Discussed during this webinar are the following critical topics: transition rationale, financial impact, critical dates, transition documentation concerns, case studies, and associated risks.
Navigating the LIBOR Transition Path 2022 and Beyond
The London Interbank Offered Rate, most popularly known as LIBOR, is one of the most important interest reference rates in the world. However, for several years, LIBOR has been hounded by many challenges and controversies. As a result, the U.K. Financial Conduct Authority (FCA) announced that LIBOR will permanently cease immediately after December 31, 2021 for all currencies except (i) most U.S. Dollar facilities, (ii) the British Pound and (iii) the Japanese Yen. The FCA announced that (i) USD LIBOR is to terminate on June 30, 2023, (ii) Yen LIBOR is expected to terminate in 2022 and (iii) Pound LIBOR’s end date has not yet been determined. As part of the transition, benchmarks are transitioning to alternative risk-free rates (RFRs), or alternative commercial proprietary benchmarks which regulators have warned may have similar flaws to LIBOR. The move away from LIBOR has been creating a drastic impact on all financial and non-financial institutions and a myriad of financial instruments on derivative and cash markets. Although banks have been making progress in their transition with respect to some financial products, all must still be wary of potential challenges and drawbacks in the ongoing transition process and the post-LIBOR era.
Watch TKG September 2022 Webinar
LIBOR Transition Issues in 2023
In future webinars and alerts, Les and the Derivatives Team are expected to address the following:
- Borrower Financial Implications
- Tax Ramifications
- Transition Documentation Concerns
- Trust Indenture Concerns for Bonds and Securitizations
LIBOR Client Alerts and Related Materials
USD LIBOR Class Action
- Initial Objection Letter
- Barclays Hearing Transcript
- Citibank Objection
Unlikely Provocateur Emerges to Challenge Libor Class Settlements, Reuters, January 10, 2018
Where's the Damages? Proposed LIBOR Class Settlements Leave One Objector Wondering, New York Law Journal, January 12, 2018
- Citibank Hearing Transcript
Buchwald Signals Defeat for Objections in LIBOR Class Suits, New York Law Journal, January 23, 2018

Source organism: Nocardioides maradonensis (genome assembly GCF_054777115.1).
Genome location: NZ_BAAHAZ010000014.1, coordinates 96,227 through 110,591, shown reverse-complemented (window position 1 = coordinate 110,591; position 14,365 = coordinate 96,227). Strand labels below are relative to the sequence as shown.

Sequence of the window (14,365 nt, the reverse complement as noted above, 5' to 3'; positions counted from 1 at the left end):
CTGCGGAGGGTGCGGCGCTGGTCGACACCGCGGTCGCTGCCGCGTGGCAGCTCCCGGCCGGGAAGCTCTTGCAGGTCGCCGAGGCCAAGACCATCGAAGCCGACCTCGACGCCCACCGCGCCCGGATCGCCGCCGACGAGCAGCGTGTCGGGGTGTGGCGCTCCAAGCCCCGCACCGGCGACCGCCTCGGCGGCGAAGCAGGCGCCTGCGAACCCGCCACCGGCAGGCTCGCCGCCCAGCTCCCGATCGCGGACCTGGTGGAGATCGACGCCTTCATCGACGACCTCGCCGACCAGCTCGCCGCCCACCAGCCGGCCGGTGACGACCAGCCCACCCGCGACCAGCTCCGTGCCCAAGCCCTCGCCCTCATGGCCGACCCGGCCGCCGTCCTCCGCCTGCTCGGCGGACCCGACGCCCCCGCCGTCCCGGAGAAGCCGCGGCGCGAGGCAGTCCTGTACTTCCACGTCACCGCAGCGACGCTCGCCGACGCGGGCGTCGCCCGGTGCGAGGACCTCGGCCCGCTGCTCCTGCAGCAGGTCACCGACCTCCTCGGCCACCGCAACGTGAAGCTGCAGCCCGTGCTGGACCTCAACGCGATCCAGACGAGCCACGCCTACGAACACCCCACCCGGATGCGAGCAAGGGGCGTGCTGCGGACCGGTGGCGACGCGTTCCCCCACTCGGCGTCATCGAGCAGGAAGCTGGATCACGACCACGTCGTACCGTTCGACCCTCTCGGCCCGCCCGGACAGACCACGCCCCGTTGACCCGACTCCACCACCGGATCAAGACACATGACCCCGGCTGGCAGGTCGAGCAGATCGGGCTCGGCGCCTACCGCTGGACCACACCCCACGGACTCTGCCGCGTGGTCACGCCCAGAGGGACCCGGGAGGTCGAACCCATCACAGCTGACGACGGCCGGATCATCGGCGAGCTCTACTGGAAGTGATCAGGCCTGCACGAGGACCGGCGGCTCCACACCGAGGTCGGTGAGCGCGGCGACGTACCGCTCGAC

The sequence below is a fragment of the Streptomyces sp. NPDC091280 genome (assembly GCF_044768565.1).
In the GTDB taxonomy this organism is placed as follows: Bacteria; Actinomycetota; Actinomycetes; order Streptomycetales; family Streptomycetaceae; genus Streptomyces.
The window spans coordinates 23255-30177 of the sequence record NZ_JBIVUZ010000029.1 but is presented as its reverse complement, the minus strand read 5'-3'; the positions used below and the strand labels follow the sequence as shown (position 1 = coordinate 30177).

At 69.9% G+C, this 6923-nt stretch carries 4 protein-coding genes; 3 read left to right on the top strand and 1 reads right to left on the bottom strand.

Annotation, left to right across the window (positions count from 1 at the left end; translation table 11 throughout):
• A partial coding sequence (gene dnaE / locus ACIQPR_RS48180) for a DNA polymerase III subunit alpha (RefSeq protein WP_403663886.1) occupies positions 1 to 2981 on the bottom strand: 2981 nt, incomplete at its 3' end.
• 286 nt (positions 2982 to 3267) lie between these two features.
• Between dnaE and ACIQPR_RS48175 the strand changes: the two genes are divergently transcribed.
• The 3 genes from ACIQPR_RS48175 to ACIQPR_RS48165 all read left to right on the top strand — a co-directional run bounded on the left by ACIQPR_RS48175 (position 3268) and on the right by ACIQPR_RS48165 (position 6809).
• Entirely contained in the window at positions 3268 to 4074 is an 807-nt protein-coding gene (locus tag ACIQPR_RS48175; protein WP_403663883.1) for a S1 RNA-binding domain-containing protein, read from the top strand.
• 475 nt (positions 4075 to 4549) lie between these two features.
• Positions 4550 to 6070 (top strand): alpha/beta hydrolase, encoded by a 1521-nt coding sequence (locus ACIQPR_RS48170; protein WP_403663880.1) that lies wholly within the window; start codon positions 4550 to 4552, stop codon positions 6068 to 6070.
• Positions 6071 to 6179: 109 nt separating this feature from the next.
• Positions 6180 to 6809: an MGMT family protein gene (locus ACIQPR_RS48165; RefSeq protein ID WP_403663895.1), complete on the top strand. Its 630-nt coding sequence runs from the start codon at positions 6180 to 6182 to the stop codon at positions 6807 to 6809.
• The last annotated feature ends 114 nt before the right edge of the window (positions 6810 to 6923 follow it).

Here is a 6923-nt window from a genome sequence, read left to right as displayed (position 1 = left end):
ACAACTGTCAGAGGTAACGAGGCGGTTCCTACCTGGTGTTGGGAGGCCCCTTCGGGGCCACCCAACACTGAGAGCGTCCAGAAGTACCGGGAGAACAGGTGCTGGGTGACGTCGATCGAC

- Final Objection Submission (Complete Filing)
Business Compliance/Corporate Citizenship
Managing Third-Party Risk: Recent FCPA Action Reflects Government’s Continued Focus on Intermediaries, June 30, 2021
JPMorgan Chase DPA Provides Insight into Government’s Assessment of Compliance Programs, October 1, 2020
DOJ Updates Corporate Compliance Guidance, Continues Focus on Risk, Reporting, and Training, June 4, 2020
- CFTC’s Historic Enforcement Action Impacting the Oil Industry & Related Derivatives, August 11, 2022
- Deutsche Bank DPA Reflects Government’s Focus on Third-Party Risk Management and Data-Driven Compliance Programs, January 20, 2021
- Investment Bank To Pay Over $130 Million To Resolve Foreign Corrupt Practices Act and Fraud Allegations, January 15, 2021
- CFTC’s First Enforcement Action Against an Exchange (NYMEX) for CEA Violations, November 10, 2020
Emergency Monetary/Fiscal Measures
Repo Market Disruptions: In Reverse (Part II), June 22, 2021
Repo Market Disruptions: In Reverse, June 1, 2021
The End of LIBOR: Crucial Liquidity Measures by the Federal Reserve System, March 13, 2020
The End of LIBOR: Further Market Liquidity Issues in Light of Market Turmoil, March 10, 2020
The End of LIBOR: SOFR Updates, December 27, 2019
Federal Law/New York Law
- As Halloween Approaches, ‘Zombie’ LIBOR Is (Once Again) Scheduled to Appear, October 18, 2022
- Federal Law to the Rescue? (The Senate Version), April 14, 2022
- The End of LIBOR: The Twilight Zone™ Edition, March 11, 2021
International Protocols/UK Laws
The End of LIBOR: New Year’s Resolutions, January 10, 2023
As Halloween Approaches, 'Zombie' LIBOR Is Scheduled to Appear, October 4, 2021
LIBOR Transition Comparison: UK vs. US (Round II), July 12, 2021
LIBOR Transition Comparison: US vs. UK (Focusing on Interdealer Brokers), June 14, 2021
Financial Services Bill Introduced Into UK Parliament, October 22, 2020
LIBOR Transition Implications
The End of LIBOR: Final Countdown, February 28, 2023
USD LIBOR Transition: Has the Moving Van Arrived Yet?, December 1, 2021
Interest Rate Benchmarks Are Changing: Why Health Care Boards Should Care, The Governance Institute, September 27, 2021
LIBOR Transition: Potential Higher Interest Rates and Resultant Job Cuts, July 1, 2021
Municipal VRDO Class Action Survives Banks’ Request for Dismissal, The Banking Law Journal, March, 2021
Recent Swap Manipulation Cases, February 23, 2021
Recommended Benchmarks or Credit-Sensitive Indices: The Best Path Forward?, July 19, 2021
The End of LIBOR: SOFR and Related Updates, February 19, 2020
The End of LIBOR: SOFR Updates, February 10, 2020
The End of LIBOR: SOFR Volatility and LIBOR Transition Update, November 7, 2019
Swap Transactions: What Is an IRMA? When Are IRMAs Necessary?, January 11, 2023
- ISDA 2020 IBOR Fallbacks Protocol, October 26, 2020
Swaps 101 and the Death of LIBOR, June 25, 2020
- The Long and Winding Road: The End of LIBOR, March 8, 2023
- Buckle Your Seatbelts: Tax Ramifications of the LIBOR Transition, July 27, 2021
- The End of LIBOR: Proposed Treasury Regulations and Unaddressed Issues, November 1, 2019
Federal Law to the Rescue?, November 3, 2021
The Effect of LIBOR Cessation on Bonds – What’s a Trustee to do?, May 12, 2021
US Securities Laws
Does the SEC "Best Interest" Regulation Go Far Enough?, August 1, 2022
Intriguing FINRA Enforcement Action In the Bond Market: More to Come?, September 22, 2021
LIBOR Transition: (Bet You Didn't Know) Municipal Advisors’ and Underwriters’ Duties, July 22, 2021
Overlooked Issues for LIBOR Transition: Board Governance and Disclosure Requirements, July 14, 2021